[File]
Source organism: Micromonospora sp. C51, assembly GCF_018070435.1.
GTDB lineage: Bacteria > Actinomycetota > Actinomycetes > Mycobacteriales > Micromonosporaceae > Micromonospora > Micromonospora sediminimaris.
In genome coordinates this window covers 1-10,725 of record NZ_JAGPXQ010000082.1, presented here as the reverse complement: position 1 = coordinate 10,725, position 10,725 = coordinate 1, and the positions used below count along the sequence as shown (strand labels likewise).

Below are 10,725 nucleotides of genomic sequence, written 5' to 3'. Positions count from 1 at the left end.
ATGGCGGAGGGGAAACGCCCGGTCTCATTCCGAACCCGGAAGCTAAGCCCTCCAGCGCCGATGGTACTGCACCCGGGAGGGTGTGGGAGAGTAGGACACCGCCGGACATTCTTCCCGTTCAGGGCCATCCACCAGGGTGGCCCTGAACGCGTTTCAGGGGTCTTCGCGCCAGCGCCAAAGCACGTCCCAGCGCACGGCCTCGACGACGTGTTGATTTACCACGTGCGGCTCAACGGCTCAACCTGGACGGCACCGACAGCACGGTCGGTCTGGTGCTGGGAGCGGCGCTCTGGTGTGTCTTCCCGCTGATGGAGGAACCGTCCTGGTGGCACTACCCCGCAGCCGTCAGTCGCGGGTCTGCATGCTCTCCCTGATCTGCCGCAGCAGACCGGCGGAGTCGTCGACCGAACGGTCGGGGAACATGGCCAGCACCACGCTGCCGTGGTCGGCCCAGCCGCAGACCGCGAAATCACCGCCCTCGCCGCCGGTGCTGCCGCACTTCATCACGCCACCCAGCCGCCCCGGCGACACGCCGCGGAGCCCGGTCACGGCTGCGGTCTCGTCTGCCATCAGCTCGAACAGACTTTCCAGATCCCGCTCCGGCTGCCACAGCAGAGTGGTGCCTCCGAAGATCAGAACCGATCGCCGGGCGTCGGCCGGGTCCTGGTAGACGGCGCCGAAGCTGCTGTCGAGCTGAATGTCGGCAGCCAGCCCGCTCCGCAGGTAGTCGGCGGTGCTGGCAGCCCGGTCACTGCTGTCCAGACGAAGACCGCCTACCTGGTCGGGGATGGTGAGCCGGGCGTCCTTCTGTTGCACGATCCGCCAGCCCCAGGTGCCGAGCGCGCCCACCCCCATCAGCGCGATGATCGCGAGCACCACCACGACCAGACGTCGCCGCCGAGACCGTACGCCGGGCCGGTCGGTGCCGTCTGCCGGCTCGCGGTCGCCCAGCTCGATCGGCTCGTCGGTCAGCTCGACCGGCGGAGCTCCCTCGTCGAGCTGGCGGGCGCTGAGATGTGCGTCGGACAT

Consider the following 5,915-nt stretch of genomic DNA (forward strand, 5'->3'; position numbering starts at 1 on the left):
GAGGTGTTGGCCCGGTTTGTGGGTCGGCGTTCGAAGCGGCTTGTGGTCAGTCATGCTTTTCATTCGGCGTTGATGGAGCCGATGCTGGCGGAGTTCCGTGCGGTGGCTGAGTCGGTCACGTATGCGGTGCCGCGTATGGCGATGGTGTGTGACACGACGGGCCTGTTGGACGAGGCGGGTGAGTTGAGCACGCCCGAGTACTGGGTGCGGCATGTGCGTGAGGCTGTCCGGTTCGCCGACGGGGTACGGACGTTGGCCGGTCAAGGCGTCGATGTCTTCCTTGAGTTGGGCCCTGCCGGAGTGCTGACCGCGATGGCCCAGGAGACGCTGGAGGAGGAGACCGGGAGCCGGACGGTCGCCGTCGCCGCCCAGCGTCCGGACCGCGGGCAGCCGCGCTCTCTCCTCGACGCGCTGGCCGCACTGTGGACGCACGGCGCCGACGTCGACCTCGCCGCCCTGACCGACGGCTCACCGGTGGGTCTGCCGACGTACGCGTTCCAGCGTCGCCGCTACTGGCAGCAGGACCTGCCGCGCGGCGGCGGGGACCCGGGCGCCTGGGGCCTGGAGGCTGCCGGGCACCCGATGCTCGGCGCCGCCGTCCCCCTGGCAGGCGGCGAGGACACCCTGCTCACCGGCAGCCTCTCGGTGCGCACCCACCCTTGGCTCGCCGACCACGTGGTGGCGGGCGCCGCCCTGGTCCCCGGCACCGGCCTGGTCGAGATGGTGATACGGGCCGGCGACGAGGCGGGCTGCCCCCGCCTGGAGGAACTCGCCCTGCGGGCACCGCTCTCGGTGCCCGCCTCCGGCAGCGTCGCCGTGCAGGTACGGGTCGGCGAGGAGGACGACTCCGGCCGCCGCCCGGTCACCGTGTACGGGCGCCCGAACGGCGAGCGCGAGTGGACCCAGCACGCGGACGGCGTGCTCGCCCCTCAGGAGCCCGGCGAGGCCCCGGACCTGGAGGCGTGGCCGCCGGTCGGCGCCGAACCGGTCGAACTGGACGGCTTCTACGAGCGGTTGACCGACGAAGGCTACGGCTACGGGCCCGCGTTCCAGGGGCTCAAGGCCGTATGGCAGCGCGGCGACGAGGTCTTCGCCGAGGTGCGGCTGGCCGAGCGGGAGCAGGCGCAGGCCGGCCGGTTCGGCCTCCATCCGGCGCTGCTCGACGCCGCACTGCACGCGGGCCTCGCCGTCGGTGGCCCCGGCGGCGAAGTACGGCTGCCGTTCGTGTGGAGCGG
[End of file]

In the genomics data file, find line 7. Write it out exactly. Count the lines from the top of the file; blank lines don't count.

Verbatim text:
GAGGTGTTGGCCCGGTTTGTGGGTCGGCGTTCGAAGCGGCTTGTGGTCAGTCATGCTTTTCATTCGGCGTTGATGGAGCCGATGCTGGCGGAGTTCCGTGCGGTGGCTGAGTCGGTCACGTATGCGGTGCCGCGTATGGCGATGGTGTGTGACACGACGGGCCTGTTGGACGAGGCGGGTGAGTTGAGCACGCCCGAGTACTGGGTGCGGCATGTGCGTGAGGCTGTCCGGTTCGCCGACGGGGTACGGACGTTGGCCGGTCAAGGCGTCGATGTCTTCCTTGAGTTGGGCCCTGCCGGAGTGCTGACCGCGATGGCCCAGGAGACGCTGGAGGAGGAGACCGGGAGCCGGACGGTCGCCGTCGCCGCCCAGCGTCCGGACCGCGGGCAGCCGCGCTCTCTCCTCGACGCGCTGGCCGCACTGTGGACGCACGGCGCCGACGTCGACCTCGCCGCCCTGACCGACGGCTCACCGGTGGGTCTGCCGACGTACGCGTTCCAGCGTCGCCGCTACTGGCAGCAGGACCTGCCGCGCGGCGGCGGGGACCCGGGCGCCTGGGGCCTGGAGGCTGCCGGGCACCCGATGCTCGGCGCCGCCGTCCCCCTGGCAGGCGGCGAGGACACCCTGCTCACCGGCAGCCTCTCGGTGCGCACCCACCCTTGGCTCGCCGACCACGTGGTGGCGGGCGCCGCCCTGGTCCCCGGCACCGGCCTGGTCGAGATGGTGATACGGGCCGGCGACGAGGCGGGCTGCCCCCGCCTGGAGGAACTCGCCCTGCGGGCACCGCTCTCGGTGCCCGCCTCCGGCAGCGTCGCCGTGCAGGTACGGGTCGGCGAGGAGGACGACTCCGGCCGCCGCCCGGTCACCGTGTACGGGCGCCCGAACGGCGAGCGCGAGTGGACCCAGCACGCGGACGGCGTGCTCGCCCCTCAGGAGCCCGGCGAGGCCCCGGACCTGGAGGCGTGGCCGCCGGTCGGCGCCGAACCGGTCGAACTGGACGGCTTCTACGAGCGGTTGACCGACGAAGGCTACGGCTACGGGCCCGCGTTCCAGGGGCTCAAGGCCGTATGGCAGCGCGGCGACGAGGTCTTCGCCGAGGTGCGGCTGGCCGAGCGGGAGCAGGCGCAGGCCGGCCGGTTCGGCCTCCATCCGGCGCTGCTCGACGCCGCACTGCACGCGGGCCTCGCCGTCGGTGGCCCCGGCGGCGAAGTACGGCTGCCGTTCGTGTGGAGCGG